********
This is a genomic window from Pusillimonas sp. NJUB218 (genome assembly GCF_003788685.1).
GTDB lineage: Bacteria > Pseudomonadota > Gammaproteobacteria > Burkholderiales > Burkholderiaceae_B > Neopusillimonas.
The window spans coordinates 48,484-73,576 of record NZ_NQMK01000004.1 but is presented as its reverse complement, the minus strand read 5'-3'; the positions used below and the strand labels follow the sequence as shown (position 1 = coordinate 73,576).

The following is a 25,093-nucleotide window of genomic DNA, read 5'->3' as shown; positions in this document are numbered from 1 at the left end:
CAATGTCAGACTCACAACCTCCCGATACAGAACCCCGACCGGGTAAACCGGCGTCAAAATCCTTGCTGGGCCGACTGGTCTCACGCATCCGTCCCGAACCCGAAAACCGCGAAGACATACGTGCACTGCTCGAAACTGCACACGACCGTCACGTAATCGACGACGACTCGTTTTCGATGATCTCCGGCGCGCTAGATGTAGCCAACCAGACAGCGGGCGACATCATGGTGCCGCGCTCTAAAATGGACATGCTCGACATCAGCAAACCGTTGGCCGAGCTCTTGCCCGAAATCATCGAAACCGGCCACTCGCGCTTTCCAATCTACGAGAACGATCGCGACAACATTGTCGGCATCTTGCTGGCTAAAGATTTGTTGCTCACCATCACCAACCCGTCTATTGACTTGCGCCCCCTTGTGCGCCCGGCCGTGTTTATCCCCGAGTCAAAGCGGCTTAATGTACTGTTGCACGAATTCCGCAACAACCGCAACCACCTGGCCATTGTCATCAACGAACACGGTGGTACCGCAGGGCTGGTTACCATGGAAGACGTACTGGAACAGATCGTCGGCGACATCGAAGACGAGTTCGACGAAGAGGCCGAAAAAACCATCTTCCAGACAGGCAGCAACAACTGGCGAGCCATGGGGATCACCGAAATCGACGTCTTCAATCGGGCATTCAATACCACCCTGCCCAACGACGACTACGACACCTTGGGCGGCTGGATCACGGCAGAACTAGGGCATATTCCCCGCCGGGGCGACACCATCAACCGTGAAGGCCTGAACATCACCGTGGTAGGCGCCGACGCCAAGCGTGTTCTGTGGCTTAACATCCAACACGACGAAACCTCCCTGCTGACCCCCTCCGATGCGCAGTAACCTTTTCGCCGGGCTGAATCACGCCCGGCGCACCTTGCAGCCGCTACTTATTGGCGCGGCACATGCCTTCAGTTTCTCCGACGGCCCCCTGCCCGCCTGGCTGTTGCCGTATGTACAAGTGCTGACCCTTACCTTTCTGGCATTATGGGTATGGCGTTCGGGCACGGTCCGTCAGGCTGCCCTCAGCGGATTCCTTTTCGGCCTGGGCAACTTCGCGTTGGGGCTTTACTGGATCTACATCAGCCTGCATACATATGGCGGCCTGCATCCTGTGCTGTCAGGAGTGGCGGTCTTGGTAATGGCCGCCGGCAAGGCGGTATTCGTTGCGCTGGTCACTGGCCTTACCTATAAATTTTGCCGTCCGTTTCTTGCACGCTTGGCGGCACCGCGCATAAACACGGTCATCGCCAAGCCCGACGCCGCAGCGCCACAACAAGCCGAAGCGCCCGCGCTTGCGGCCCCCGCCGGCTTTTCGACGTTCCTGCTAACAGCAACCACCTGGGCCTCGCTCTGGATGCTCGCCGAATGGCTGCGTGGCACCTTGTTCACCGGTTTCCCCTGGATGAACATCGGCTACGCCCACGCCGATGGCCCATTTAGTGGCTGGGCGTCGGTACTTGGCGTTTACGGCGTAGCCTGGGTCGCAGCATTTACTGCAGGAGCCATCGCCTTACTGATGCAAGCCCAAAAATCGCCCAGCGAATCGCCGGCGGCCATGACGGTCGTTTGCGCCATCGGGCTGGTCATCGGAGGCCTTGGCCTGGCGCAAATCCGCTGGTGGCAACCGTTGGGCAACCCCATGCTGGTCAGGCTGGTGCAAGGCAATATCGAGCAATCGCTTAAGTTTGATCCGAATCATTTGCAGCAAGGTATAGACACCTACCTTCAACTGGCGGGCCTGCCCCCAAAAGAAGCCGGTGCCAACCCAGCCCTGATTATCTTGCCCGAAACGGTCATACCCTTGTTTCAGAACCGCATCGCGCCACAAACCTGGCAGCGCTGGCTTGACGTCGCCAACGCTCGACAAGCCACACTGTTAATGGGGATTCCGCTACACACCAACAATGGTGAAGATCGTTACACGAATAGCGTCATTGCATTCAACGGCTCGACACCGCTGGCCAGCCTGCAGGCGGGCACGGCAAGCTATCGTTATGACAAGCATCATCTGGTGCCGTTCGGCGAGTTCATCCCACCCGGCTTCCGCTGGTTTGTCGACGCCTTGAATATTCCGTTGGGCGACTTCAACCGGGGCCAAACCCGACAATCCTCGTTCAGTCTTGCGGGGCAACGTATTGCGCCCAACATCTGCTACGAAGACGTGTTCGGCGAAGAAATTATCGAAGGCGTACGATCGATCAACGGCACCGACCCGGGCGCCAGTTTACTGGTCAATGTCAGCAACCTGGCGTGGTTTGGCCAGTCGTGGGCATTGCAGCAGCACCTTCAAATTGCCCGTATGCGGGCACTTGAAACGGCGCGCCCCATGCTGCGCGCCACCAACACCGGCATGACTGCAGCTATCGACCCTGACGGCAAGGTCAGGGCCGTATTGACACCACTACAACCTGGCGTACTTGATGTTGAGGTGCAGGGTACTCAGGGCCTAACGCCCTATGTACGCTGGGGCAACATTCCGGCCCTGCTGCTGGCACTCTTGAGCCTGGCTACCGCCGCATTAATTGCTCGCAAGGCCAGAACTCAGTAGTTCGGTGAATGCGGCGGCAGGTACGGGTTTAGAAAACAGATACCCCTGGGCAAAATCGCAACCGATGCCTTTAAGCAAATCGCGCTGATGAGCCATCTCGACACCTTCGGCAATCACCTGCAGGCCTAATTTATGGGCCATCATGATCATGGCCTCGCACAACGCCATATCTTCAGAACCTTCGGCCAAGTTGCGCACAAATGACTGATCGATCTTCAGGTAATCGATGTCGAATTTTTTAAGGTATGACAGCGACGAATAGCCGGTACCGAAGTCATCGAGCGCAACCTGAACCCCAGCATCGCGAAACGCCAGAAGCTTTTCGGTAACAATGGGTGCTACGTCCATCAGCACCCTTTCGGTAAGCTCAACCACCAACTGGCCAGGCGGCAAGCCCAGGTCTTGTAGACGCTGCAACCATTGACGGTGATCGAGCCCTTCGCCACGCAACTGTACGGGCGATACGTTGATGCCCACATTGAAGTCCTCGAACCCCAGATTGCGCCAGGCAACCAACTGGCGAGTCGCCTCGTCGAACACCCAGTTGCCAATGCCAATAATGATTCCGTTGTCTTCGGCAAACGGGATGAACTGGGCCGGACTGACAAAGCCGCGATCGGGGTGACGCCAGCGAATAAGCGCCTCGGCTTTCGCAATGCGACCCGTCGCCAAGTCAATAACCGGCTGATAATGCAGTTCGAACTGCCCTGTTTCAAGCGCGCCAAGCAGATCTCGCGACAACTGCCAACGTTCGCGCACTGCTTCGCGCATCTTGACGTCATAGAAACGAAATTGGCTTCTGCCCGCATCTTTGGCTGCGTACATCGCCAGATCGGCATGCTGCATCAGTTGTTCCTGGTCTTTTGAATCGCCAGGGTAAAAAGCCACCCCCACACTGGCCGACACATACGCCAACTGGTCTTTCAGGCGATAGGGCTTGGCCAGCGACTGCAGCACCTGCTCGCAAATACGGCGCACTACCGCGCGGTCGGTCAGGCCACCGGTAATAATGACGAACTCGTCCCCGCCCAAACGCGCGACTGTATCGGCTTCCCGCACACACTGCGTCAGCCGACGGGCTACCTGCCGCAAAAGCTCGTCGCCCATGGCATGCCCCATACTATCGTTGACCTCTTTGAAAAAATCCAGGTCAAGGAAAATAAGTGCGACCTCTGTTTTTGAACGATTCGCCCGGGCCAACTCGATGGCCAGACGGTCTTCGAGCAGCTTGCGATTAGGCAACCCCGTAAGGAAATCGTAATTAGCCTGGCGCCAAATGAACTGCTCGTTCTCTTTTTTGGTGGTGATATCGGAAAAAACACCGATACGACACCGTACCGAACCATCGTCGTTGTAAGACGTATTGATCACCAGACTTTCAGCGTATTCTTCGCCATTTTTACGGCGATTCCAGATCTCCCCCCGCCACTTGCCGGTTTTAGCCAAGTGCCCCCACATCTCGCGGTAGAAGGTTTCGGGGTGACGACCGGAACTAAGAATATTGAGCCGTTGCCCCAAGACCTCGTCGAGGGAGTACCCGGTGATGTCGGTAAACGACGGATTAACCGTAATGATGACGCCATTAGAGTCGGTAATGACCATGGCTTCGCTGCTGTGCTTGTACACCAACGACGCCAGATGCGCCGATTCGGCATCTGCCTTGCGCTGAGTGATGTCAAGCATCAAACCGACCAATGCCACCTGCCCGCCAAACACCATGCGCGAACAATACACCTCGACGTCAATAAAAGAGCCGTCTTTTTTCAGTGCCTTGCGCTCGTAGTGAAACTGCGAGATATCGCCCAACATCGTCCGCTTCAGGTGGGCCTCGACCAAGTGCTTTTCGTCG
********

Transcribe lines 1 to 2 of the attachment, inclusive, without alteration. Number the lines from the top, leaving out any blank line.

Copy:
This is a genomic window from Pusillimonas sp. NJUB218 (genome assembly GCF_003788685.1).
GTDB lineage: Bacteria > Pseudomonadota > Gammaproteobacteria > Burkholderiales > Burkholderiaceae_B > Neopusillimonas.